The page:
There is a tale often told in business circles, at training sessions and among managers, about a study carried out in Harvard (or maybe Yale, depending on who is telling the anecdote), in which researchers found that only 3% of graduates in the given year had specific written goals. When the researchers revisited this graduating class some years later, they found that those who had their goals selected and also written out for themselves upon graduation earned ten times more than the others.
When encouraging people to set - and specifically to write down - their goals in their personal lives, work and other aspects of life, the story is a powerful one. But it is, also, just that: a story. There never was such research at either Harvard or Yale, although the idea of writing down goals in order to publicly commit to them seems to be so intuitively appealing that even without any actual research, the principle has become accepted.
Moving on, and research to prove the theory was, actually, carried out at a later date by Dominican University. The findings go beyond the original urban myth, and may hold the secret to achieving your goals.
Write them down
The Dominican research involved five different groups, who were asked to take different approaches to their medium term goals. One group simply thought about them, another wrote them down, a further group wrote action commitments based around their goals, with final groups taking these steps but also sharing their goals with a friend or committing to weekly progress reports to the study. The research found that in the groups who wrote their goals down, the achievement of them over the time period was significantly higher than the first group who were simply asked to think about their aims in vague terms. This reflects the original hypothesis that came from the Harvard urban myth, and demonstrates the power of putting pen to paper. Somehow turning a thought process into a tangible, written, goal, is incredibly useful in crystallising goals and ambition.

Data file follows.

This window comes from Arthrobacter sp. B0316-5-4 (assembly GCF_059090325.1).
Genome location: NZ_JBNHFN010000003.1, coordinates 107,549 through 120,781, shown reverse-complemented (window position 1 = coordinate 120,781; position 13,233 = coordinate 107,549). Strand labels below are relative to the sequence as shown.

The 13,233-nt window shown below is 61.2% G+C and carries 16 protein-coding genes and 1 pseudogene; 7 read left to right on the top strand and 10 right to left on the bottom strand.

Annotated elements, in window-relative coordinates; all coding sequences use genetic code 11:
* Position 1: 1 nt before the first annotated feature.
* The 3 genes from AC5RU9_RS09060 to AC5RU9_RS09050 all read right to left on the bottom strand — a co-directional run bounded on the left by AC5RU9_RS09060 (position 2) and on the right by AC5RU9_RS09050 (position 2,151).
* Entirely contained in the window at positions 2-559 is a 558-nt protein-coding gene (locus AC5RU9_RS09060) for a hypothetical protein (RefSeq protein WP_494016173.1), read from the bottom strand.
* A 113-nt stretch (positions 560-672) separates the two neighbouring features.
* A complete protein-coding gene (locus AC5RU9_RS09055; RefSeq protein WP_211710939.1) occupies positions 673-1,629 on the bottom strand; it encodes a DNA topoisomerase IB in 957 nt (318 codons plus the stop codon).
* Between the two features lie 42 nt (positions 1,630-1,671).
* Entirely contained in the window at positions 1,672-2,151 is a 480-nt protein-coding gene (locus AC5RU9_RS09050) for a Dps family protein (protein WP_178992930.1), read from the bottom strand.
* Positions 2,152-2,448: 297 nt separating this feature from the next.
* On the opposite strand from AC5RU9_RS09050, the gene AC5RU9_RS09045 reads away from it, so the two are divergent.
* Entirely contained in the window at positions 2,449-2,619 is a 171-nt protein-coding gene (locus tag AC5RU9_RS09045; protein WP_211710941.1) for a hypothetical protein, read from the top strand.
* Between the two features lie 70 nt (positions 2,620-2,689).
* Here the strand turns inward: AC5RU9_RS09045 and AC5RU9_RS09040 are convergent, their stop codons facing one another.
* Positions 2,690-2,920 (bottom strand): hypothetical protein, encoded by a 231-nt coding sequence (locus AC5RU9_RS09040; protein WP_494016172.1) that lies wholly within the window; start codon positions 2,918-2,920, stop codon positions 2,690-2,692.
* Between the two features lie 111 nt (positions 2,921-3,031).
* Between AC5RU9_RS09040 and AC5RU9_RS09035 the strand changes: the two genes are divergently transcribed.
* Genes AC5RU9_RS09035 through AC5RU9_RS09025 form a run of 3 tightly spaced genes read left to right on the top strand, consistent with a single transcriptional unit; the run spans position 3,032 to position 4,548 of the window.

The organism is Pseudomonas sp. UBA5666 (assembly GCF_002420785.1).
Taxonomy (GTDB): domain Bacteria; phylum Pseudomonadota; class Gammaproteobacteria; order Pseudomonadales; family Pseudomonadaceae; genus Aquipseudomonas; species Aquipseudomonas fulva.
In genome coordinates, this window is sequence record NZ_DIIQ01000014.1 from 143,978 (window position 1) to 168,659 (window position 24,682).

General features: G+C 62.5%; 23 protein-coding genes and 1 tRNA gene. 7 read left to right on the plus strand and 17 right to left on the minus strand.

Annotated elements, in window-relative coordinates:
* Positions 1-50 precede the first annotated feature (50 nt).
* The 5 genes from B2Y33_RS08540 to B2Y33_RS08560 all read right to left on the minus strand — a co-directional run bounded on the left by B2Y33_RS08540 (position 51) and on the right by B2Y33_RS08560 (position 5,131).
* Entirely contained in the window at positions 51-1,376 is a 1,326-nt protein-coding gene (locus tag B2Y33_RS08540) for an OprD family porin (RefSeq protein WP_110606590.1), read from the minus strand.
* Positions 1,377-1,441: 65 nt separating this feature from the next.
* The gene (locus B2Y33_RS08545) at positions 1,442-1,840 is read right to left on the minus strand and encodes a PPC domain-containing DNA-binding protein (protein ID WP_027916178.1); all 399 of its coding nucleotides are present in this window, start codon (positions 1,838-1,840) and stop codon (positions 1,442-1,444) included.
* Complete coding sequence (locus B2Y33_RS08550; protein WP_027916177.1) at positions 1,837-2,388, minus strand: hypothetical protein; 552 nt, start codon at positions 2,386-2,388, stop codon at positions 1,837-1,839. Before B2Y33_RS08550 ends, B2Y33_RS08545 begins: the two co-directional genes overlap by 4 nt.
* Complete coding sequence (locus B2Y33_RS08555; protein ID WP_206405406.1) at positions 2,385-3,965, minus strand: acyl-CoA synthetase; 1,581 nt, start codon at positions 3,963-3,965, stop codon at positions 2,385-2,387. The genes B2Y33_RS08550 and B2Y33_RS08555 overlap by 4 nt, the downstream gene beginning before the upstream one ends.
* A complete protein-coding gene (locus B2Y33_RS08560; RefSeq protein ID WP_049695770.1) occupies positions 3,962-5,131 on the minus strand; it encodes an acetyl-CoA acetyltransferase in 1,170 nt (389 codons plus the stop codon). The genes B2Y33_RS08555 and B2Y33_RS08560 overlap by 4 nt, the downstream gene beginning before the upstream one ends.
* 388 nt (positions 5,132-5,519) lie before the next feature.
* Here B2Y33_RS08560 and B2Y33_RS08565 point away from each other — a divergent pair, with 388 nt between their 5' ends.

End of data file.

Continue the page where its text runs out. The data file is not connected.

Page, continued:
Make a public commitment
The next important factor found by researchers was that sharing ones aims with a supportive friend increased your likelihood of achieving them. This form of public commitment is similar to the principles used in weight loss groups, in which a goal weight is set and group meetings offer shared support and help along the way. Just as these groups can prove an effective resource for those dieting; the same ideas can help in the broader achievement of goals. Choose a supportive friend, partner or family member - or find and develop a relationship with a mentor - to help you on your road to success.
Hold yourself accountable
The final finding of the research was that the most successful group of all were those who agreed to send in weekly progress reports detailing what had been achieved in relation to get goals set. This accountability - again used in situations from weight loss and addiction recovery, to life coaching and business training - makes you more likely to retain focus and momentum when working towards goals. To replicate it for yourself, try pairing up with a friend to meet and discuss progress, or choose a time to self assess your work to date. By setting a calendar reminder and treating the thinking time as an appointment, you are more likely to actually spend time examining your goals and how you are proceeding towards them. Depending on your actual aim, there may even be an app to help - for example using online running trackers which remind you of your weekly training commitments, if your end goal is to put in some extra miles or train for a marathon.
Success in any field is never easy, and giving yourself the best possible shot at achieving your goals is important. Following these principles, and investing some time and effort to achieve the things important in life, will help you take the most direct route to success.